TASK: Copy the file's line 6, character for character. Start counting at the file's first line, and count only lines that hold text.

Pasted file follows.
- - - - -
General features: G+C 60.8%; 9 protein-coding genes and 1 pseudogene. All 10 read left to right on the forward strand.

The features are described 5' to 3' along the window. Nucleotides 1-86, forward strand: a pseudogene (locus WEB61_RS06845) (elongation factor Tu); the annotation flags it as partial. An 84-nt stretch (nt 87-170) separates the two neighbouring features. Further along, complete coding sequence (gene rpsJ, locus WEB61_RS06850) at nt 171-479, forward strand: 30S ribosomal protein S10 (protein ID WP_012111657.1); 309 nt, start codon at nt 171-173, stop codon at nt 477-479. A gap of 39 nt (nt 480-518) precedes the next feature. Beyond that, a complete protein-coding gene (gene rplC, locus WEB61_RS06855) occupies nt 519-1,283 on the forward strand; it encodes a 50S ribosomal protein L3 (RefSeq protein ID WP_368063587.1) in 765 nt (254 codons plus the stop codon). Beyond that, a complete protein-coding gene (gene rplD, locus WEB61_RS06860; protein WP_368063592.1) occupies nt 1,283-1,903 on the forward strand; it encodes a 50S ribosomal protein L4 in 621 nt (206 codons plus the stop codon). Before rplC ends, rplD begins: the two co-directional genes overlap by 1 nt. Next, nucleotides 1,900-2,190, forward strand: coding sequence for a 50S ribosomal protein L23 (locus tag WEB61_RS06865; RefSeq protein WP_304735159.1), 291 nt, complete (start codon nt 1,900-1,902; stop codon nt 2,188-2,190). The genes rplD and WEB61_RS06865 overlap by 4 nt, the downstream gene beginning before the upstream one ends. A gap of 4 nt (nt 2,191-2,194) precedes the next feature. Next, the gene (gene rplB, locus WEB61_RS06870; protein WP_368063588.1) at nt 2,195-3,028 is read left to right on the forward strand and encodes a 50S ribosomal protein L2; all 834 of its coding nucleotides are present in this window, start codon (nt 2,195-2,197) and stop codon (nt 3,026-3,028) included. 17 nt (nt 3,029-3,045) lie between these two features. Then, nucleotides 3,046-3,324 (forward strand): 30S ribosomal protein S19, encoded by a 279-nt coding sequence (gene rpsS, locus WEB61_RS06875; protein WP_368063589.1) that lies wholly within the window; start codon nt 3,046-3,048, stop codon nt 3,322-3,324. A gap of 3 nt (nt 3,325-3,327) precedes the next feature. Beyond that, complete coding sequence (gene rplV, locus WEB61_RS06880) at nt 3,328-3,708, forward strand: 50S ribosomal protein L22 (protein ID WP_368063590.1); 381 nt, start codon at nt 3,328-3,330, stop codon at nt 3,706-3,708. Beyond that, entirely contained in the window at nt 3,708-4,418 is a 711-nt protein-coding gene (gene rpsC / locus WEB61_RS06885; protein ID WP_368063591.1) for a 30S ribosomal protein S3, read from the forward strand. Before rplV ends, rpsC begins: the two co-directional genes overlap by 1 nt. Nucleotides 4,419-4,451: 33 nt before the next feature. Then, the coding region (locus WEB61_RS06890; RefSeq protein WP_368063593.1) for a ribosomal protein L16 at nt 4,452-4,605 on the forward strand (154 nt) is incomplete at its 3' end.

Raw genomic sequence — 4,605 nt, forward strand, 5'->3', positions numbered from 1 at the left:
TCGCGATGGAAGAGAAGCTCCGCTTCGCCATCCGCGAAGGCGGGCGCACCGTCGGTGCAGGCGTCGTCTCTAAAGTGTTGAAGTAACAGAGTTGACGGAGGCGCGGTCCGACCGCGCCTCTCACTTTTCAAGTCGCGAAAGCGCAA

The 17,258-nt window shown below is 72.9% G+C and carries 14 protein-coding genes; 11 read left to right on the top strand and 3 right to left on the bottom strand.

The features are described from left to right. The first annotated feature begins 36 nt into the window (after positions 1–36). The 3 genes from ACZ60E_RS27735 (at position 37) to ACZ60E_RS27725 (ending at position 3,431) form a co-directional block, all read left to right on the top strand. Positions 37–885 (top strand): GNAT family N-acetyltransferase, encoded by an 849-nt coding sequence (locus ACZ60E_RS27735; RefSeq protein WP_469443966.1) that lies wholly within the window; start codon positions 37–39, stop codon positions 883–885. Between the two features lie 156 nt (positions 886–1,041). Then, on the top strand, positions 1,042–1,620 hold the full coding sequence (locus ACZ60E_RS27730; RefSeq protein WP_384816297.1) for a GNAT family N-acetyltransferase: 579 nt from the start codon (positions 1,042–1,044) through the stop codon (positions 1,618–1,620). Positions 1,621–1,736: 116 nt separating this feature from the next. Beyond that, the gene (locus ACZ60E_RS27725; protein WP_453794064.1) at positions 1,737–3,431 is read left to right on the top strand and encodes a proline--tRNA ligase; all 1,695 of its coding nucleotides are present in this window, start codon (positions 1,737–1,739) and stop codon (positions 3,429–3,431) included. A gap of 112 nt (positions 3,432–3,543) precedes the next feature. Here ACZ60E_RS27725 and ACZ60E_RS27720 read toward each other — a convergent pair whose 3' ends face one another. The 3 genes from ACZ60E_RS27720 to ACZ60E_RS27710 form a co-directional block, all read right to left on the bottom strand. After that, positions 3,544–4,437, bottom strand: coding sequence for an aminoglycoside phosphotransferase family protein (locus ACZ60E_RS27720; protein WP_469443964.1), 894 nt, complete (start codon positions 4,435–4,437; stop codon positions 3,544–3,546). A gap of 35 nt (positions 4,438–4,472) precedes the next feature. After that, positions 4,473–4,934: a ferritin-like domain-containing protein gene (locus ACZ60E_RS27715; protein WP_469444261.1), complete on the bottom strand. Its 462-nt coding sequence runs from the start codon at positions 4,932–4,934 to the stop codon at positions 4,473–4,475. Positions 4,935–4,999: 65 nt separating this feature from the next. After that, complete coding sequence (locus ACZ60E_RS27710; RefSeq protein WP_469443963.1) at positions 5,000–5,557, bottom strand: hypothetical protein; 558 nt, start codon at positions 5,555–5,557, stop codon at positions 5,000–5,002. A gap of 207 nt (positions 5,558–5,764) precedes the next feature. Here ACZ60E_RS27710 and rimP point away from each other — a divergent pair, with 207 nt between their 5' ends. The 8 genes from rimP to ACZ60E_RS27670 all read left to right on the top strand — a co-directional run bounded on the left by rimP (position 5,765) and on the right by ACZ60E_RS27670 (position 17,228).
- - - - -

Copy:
The features are described from left to right. The first annotated feature begins 36 nt into the window (after positions 1–36). The 3 genes from ACZ60E_RS27735 (at position 37) to ACZ60E_RS27725 (ending at position 3,431) form a co-directional block, all read left to right on the top strand. Positions 37–885 (top strand): GNAT family N-acetyltransferase, encoded by an 849-nt coding sequence (locus ACZ60E_RS27735; RefSeq protein WP_469443966.1) that lies wholly within the window; start codon positions 37–39, stop codon positions 883–885. Between the two features lie 156 nt (positions 886–1,041). Then, on the top strand, positions 1,042–1,620 hold the full coding sequence (locus ACZ60E_RS27730; RefSeq protein WP_384816297.1) for a GNAT family N-acetyltransferase: 579 nt from the start codon (positions 1,042–1,044) through the stop codon (positions 1,618–1,620). Positions 1,621–1,736: 116 nt separating this feature from the next. Beyond that, the gene (locus ACZ60E_RS27725; protein WP_453794064.1) at positions 1,737–3,431 is read left to right on the top strand and encodes a proline--tRNA ligase; all 1,695 of its coding nucleotides are present in this window, start codon (positions 1,737–1,739) and stop codon (positions 3,429–3,431) included. A gap of 112 nt (positions 3,432–3,543) precedes the next feature. Here ACZ60E_RS27725 and ACZ60E_RS27720 read toward each other — a convergent pair whose 3' ends face one another. The 3 genes from ACZ60E_RS27720 to ACZ60E_RS27710 form a co-directional block, all read right to left on the bottom strand. After that, positions 3,544–4,437, bottom strand: coding sequence for an aminoglycoside phosphotransferase family protein (locus ACZ60E_RS27720; protein WP_469443964.1), 894 nt, complete (start codon positions 4,435–4,437; stop codon positions 3,544–3,546). A gap of 35 nt (positions 4,438–4,472) precedes the next feature. After that, positions 4,473–4,934: a ferritin-like domain-containing protein gene (locus ACZ60E_RS27715; protein WP_469444261.1), complete on the bottom strand. Its 462-nt coding sequence runs from the start codon at positions 4,932–4,934 to the stop codon at positions 4,473–4,475. Positions 4,935–4,999: 65 nt separating this feature from the next. After that, complete coding sequence (locus ACZ60E_RS27710; RefSeq protein WP_469443963.1) at positions 5,000–5,557, bottom strand: hypothetical protein; 558 nt, start codon at positions 5,555–5,557, stop codon at positions 5,000–5,002. A gap of 207 nt (positions 5,558–5,764) precedes the next feature. Here ACZ60E_RS27710 and rimP point away from each other — a divergent pair, with 207 nt between their 5' ends. The 8 genes from rimP to ACZ60E_RS27670 all read left to right on the top strand — a co-directional run bounded on the left by rimP (position 5,765) and on the right by ACZ60E_RS27670 (position 17,228).